Persuasions #10, 1988 Page 4
A Note from the Past President, November 1988
Volunteers are everything in JASNA! If we take as our mission bringing together people who love Jane Austen, we see that it is volunteers who fulfill our mission. North America has no “hallowed ground” where Jane Austen lived or worked, no site to focus on and preserve. Instead JASNA’s Janeites have focused on her art, her six novels; they are why we come together, why there is a Jane Austen Society of North America. So I salute our volunteers who are so vital and important in bringing us together, especially of course for our biggest gathering of the year, the annual general meeting.
Planned entirely by volunteers, the AGM is our “showcase.” We have just been treated to our tenth such event, held in Chicago, and by all accounts, “the best ever,” every detail attended to, every speaker excellent, every event in Jane Austen style, presented with finesse and grace, a splendid weekend and all the work of volunteers! We congratulate Patricia Latkin and the “wonder women” of Chicago who have given us such a bounteous “feast.”
But I acknowledge too the year-round, year-after-year, volunteers who bring us together, the Regional Co-ordinators. They are the heart and soul of our Jane Austen network, and I hail them for all the interesting programs they give us in our own neighbourhoods.
The end of four years as your President seems a natural time to sum up for you and to thank all those volunteers who make JASNA what it is: The officers, editors, board members, regional leaders, conference co-ordinators, committee heads, workers. All who energize JASNA so magnificently.
There were a lot of things that I hoped to accomplish when I became your president. Several small but crucial needs seemed obvious: Some kind of helpful guidelines for regional leaders just starting out, a handbook on running our annual conference, a brochure about the Society, a newsletter for members, and, as we grew to double in size, a professional computer service to help maintain our membership list. On top of that we needed to do some serious thinking about our future. Thanks to our volunteers we have satisfied those needs; we have also begun a dialog on long-range planning for the Society. I am happy to report that JASNA is organizationally sound and fiscally healthy. Doing all this has in turn directly or indirectly helped to bring together even more people who love Jane Austen. It has had some beneficial side effects, too.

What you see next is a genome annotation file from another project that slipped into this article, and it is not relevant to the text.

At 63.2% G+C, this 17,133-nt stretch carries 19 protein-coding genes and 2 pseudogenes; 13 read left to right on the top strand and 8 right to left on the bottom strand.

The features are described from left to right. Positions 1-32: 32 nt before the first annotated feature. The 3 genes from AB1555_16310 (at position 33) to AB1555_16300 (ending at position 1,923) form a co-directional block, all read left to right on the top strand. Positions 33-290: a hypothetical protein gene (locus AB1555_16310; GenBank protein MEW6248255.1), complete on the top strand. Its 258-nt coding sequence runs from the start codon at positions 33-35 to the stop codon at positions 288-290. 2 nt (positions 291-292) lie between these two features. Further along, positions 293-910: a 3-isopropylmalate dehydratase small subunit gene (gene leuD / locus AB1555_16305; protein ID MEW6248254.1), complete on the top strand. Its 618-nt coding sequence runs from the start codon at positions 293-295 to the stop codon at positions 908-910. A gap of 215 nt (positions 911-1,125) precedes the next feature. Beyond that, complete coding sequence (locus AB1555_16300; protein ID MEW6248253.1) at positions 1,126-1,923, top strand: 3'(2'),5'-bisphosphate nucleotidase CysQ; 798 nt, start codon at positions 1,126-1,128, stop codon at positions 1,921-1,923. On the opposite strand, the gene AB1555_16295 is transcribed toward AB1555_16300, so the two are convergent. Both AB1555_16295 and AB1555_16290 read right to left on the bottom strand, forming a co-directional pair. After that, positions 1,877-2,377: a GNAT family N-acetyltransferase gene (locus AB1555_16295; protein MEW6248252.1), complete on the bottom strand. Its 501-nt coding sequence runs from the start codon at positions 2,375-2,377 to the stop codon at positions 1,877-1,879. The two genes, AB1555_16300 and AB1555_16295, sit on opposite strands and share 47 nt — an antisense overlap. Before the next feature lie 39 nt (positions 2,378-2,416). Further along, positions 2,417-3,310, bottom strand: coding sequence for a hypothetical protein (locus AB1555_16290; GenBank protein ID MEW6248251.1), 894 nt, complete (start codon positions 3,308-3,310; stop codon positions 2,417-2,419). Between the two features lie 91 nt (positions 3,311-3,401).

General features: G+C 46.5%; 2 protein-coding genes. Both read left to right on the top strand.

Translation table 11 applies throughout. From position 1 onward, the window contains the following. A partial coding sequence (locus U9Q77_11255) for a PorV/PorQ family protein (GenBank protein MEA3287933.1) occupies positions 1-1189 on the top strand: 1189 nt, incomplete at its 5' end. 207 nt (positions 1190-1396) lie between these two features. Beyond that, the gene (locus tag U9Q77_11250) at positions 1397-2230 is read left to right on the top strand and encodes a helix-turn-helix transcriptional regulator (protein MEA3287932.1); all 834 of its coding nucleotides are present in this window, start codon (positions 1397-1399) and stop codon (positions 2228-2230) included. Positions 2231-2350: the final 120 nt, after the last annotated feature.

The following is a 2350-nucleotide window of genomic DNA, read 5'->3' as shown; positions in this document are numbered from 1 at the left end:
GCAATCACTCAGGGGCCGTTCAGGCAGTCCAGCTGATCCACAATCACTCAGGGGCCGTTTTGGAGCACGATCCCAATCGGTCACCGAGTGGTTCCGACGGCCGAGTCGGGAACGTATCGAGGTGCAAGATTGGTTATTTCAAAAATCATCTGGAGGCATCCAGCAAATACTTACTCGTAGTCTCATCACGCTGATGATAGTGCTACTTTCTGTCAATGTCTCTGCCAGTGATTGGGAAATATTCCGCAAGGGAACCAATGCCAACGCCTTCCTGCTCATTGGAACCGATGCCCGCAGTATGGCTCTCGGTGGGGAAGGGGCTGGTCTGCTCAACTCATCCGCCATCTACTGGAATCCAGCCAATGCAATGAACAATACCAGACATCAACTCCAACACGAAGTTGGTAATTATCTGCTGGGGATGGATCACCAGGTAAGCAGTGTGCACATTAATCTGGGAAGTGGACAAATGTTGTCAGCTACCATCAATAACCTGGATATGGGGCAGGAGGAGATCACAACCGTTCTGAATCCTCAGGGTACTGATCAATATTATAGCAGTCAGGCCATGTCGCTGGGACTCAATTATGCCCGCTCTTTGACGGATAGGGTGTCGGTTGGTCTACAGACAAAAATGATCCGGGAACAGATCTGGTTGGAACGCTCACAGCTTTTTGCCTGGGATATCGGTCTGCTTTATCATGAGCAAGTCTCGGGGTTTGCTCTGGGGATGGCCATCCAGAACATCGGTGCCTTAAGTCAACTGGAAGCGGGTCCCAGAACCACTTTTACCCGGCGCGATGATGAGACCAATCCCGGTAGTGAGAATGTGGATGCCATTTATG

Who would deny that JASNA’s attracting so many like-minded people has had a salutary effect on Jane Austen studies? No scholarly or publishing project now seems too ambitious when Jane Austen is involved. (For instance, two facsimile editions are promised for 1989: the letters and the manuscript of Lady Susan.) And now JASNA’s help is being sought in the formation of a Jane Austen Society in Australia! Indeed JASNA flourishes!
So, obviously, the important thing to say at the end of four years is thank you to all JASNA volunteers! I thank you also for your trust and your support; it has been a pleasure to help bring together those who love Jane Austen. It has been an honour to serve you.